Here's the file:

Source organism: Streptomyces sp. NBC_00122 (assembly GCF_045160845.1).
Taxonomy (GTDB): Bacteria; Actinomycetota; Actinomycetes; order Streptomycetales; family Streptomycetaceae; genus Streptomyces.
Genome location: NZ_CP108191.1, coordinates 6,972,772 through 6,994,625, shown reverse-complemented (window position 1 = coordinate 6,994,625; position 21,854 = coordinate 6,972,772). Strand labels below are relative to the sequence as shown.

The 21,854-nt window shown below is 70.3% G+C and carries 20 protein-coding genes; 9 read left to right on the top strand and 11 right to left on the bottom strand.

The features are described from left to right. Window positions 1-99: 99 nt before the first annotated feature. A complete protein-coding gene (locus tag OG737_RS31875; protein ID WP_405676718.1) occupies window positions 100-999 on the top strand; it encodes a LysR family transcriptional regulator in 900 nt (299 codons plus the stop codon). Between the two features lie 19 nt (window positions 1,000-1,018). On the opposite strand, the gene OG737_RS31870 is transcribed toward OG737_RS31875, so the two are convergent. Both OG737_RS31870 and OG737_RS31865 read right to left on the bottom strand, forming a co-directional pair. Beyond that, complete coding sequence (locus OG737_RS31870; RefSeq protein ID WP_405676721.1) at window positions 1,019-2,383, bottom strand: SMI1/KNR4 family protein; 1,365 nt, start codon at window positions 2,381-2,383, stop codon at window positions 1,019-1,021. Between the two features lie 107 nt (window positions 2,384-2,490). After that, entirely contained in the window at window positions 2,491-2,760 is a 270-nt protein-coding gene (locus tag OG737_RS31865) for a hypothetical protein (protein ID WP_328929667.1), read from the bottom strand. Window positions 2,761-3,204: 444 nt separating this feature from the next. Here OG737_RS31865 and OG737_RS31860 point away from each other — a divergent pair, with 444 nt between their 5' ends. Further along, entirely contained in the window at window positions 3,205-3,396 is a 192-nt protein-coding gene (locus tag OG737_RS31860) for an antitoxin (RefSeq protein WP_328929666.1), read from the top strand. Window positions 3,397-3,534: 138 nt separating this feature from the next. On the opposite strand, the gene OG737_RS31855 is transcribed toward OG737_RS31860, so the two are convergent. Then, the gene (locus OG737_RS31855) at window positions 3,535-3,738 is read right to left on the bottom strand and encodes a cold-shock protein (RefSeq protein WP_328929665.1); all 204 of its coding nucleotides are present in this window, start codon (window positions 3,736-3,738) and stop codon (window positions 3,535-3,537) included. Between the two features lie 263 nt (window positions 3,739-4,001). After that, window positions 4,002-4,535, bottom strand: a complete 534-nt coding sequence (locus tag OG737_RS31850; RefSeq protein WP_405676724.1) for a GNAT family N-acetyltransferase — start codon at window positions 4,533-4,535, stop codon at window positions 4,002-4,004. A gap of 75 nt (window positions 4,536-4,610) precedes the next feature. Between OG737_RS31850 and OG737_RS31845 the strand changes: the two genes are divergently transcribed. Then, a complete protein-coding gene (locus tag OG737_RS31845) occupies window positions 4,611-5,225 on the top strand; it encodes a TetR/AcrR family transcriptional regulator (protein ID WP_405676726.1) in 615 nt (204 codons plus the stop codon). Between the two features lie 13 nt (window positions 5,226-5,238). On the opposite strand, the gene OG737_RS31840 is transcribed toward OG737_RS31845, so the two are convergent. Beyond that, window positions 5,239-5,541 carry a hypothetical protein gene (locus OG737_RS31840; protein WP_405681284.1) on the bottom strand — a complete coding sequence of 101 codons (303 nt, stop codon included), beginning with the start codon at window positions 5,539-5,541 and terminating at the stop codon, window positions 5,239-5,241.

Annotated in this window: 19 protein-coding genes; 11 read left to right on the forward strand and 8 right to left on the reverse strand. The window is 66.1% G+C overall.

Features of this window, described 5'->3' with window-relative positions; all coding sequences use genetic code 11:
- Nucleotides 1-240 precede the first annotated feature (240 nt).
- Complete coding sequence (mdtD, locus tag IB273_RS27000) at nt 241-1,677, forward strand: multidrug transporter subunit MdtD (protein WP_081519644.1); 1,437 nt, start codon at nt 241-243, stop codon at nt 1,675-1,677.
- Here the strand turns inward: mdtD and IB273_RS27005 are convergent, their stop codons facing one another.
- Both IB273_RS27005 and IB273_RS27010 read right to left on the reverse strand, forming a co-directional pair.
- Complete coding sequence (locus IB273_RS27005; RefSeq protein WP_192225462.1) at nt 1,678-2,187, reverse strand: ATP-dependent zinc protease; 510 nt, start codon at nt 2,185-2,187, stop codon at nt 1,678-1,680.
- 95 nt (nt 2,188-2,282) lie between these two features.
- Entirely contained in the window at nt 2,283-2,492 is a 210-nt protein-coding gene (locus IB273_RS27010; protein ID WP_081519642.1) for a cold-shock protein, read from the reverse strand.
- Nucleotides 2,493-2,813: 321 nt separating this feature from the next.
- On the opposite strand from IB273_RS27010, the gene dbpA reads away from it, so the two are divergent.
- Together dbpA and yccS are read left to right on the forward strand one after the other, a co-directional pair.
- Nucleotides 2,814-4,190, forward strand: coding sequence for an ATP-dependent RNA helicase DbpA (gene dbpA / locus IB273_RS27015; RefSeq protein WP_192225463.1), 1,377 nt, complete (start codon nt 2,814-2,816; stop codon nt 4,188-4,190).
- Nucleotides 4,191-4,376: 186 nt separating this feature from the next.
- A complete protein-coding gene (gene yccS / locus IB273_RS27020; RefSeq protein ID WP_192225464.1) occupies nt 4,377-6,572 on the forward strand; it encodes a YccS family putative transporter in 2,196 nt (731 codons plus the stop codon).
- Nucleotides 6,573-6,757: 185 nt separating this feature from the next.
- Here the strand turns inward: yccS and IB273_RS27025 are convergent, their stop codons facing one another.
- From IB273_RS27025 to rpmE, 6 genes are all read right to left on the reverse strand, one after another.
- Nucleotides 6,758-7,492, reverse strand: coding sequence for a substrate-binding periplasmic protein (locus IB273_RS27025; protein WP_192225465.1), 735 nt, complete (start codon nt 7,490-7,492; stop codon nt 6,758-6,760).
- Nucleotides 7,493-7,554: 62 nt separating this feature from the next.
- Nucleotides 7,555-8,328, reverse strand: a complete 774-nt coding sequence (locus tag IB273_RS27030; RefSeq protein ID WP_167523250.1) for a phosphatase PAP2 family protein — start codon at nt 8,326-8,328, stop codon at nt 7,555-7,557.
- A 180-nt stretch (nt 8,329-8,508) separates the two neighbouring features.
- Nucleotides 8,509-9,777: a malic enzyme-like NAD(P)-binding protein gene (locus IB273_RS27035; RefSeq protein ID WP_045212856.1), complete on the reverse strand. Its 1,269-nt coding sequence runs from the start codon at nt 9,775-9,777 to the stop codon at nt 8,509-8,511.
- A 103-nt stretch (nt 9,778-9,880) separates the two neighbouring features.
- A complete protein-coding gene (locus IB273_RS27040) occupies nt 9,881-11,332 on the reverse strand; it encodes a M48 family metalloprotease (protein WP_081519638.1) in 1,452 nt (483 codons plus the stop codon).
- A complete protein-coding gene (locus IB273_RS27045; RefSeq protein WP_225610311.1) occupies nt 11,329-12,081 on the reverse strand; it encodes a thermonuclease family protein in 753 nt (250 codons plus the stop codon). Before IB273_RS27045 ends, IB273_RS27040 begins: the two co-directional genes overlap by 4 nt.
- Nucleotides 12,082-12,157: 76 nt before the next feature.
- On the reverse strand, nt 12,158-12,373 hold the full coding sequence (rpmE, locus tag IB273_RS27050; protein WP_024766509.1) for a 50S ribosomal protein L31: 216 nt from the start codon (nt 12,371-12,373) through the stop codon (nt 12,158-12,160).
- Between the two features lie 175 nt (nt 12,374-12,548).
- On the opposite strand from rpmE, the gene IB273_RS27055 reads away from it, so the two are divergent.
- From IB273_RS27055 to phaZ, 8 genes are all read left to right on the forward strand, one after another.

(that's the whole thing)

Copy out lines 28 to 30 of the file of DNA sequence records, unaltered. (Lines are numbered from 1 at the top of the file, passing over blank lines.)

- Nucleotides 8,509-9,777: a malic enzyme-like NAD(P)-binding protein gene (locus IB273_RS27035; RefSeq protein ID WP_045212856.1), complete on the reverse strand. Its 1,269-nt coding sequence runs from the start codon at nt 9,775-9,777 to the stop codon at nt 8,509-8,511.
- A 103-nt stretch (nt 9,778-9,880) separates the two neighbouring features.
- A complete protein-coding gene (locus IB273_RS27040) occupies nt 9,881-11,332 on the reverse strand; it encodes a M48 family metalloprotease (protein WP_081519638.1) in 1,452 nt (483 codons plus the stop codon).